All of this was greatly aided by having some members of Firefox and Mozilla leadership provide input into the exact wording of the announcement. I was also lucky to have lots of great input from Mardi Douglass, this area (internal communications) being her specialty. Although no amount of wordsmithing will ensure a smooth process, the end result was a much clearer explanation of the problem and the reasons behind our specific solution.

Indeed, there were some negative reactions to this announcement, although I have to admit that they were fewer than I had feared there would be. We endeavoured to keep the discussion focussed, employing the above approach. There were a few objections we hadn’t fully considered, and we publicly admitted so and tweaked our plans accordingly. None of the issues raised were deemed to be show-stoppers.

There were also a very small number of messages that crossed a line of civility. This line is difficult to determine, although we have often been too lenient in the past, alienating employees and volunteers alike. We drew the line in this discussion at posts that were disrespectful, in particular those that brought little of value while questioning our motives, abilities, and/or intentions. Mozilla has been getting better at policing discussions for toxic behaviour, and I was glad to see a couple people, notably Mike Hoye, step in when things took a turn for the worse.

There is also a point in which a conversation can start to go in circles, and in the discussion around Phabricator (in fact in response to a progress update a few months after the initial announcement) this ended up being around the authority of the decision makers, that is, Laura and myself. At this point I requested that a Firefox engineering director, in this case Joe Hildebrand, get involved and explain his perspective and voice his support for the project. I wish I didn’t have to, but I did feel it was necessary to establish a certain amount of credibility by showing that Firefox leadership was both involved with and behind this decision.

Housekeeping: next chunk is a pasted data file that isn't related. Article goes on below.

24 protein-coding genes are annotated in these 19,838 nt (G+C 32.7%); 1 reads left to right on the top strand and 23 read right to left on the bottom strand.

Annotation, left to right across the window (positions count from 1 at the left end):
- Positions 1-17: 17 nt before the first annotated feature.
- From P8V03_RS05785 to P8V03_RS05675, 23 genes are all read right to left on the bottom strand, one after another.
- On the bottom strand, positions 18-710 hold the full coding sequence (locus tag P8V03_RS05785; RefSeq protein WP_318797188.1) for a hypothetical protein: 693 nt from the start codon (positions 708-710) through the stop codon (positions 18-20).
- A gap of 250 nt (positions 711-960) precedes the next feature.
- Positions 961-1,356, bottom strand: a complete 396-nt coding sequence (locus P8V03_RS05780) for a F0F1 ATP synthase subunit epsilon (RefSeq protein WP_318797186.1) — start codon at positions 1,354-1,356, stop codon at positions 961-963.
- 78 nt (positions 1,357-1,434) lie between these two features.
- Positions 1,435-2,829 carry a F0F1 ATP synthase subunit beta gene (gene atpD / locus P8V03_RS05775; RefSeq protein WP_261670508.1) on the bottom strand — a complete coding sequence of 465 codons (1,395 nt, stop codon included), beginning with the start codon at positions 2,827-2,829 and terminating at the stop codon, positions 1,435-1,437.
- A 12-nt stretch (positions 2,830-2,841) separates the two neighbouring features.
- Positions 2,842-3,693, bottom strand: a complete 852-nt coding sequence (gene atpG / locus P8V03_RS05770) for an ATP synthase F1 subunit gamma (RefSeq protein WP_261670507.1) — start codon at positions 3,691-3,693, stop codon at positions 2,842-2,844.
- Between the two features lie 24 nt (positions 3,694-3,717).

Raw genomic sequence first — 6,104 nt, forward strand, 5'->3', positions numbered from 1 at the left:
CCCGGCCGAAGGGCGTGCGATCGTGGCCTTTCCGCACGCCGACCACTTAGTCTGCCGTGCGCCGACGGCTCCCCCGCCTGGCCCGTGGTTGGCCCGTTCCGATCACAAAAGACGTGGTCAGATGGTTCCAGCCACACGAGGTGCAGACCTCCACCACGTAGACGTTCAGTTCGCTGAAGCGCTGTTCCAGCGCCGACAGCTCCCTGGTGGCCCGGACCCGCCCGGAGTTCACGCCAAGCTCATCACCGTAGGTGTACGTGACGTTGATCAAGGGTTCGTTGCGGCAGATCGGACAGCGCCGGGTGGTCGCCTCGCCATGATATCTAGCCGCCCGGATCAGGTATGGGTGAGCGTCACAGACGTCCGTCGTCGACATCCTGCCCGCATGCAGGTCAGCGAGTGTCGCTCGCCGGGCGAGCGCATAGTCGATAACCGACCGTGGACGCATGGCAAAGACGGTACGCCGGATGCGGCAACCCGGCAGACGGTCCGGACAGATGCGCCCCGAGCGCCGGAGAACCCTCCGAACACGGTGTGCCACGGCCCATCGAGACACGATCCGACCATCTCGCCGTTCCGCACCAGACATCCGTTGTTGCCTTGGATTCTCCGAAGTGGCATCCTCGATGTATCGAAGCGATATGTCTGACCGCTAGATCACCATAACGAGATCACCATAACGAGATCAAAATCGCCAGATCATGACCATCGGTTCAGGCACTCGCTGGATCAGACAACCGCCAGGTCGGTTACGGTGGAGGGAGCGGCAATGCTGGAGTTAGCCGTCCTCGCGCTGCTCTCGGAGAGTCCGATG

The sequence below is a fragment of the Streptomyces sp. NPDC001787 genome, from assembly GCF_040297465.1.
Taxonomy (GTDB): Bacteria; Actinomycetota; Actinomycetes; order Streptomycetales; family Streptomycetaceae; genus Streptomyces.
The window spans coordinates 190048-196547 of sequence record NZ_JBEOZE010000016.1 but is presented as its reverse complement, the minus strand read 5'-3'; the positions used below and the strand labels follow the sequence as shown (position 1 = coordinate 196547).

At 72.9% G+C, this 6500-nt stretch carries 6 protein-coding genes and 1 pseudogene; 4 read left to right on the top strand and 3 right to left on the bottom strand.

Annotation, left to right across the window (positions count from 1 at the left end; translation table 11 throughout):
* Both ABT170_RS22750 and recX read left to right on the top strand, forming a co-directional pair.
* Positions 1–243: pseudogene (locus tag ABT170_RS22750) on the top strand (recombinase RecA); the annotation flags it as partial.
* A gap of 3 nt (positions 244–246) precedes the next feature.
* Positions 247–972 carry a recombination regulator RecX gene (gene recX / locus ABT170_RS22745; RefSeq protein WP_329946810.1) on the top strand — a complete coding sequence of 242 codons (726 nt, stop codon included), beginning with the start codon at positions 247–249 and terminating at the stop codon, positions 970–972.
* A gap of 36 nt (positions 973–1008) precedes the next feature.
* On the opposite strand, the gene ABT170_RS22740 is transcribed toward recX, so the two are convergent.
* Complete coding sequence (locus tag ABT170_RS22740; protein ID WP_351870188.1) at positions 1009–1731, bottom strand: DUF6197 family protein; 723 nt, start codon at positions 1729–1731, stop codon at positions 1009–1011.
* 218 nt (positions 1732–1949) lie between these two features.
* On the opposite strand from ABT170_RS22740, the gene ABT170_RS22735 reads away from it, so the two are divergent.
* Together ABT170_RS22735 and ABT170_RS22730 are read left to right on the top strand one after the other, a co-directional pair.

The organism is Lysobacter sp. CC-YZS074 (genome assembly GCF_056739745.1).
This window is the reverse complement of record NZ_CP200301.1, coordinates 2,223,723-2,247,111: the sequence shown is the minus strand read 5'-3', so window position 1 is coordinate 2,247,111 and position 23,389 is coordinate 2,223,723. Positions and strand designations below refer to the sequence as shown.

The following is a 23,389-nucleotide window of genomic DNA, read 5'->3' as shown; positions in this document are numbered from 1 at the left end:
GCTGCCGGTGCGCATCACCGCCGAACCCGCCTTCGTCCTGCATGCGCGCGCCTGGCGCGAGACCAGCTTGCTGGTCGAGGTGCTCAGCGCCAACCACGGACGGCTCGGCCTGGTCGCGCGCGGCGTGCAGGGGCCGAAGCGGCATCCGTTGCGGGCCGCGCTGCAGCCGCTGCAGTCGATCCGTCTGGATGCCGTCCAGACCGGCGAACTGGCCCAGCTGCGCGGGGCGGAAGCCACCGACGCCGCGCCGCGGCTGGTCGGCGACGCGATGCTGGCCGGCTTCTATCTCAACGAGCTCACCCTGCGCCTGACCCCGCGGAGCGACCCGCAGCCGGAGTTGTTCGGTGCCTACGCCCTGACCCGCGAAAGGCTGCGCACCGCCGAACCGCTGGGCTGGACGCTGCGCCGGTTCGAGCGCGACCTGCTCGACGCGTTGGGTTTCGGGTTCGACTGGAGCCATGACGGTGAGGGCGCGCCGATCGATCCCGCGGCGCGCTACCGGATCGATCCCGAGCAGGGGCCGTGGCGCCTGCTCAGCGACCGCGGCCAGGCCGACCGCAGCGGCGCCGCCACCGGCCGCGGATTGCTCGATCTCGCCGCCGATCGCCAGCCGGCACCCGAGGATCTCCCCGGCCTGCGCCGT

Although disheartening, it is also not surprising that the issue of authority came up, since as I mentioned above, decision making has been a very nebulous topic at Mozilla. There is a tendency to invoke terms like “open” and “transparent” without in any way defining them, evoking an expectation that everyone shares an understanding of how we ought to make decisions, or even how we used to make decisions in some long-ago time in Mozilla’s history. I strongly believe we need to lay out a decision-making framework that values openness and transparency but also sets clear expectations of how these concepts fit into the overall process. The most egregious argument along these lines that I’ve heard is that we are a “consensus-based organization”. Even if consensus were possible in a decision that affects literally hundreds, if not thousands, of people, we are demonstrably not consensus-driven by having both module and management systems. We do ourselves a disservice by invoking consensus when trying to drive change at Mozilla.

On a final note, I thought it was quite interesting that the topic of decision making, in the sense of product design, came up in the recent CNET article on Firefox 57. To quote Chris Beard, “If you try to make everyone happy, you’re not making anyone happy. Large organizations with hundreds of millions of users get defensive and try to keep everybody happy. Ultimately you end up with a mediocre product and experience.” I would in fact extend that to trying to make all Mozillians happy with our internal tools and processes. It’s a scary responsibility to drive innovative change at Mozilla, to see where we could have a greater impact and to know that there will be resistance, but if Mozilla can do it in its consumer products, we have no excuse for not also doing so internally.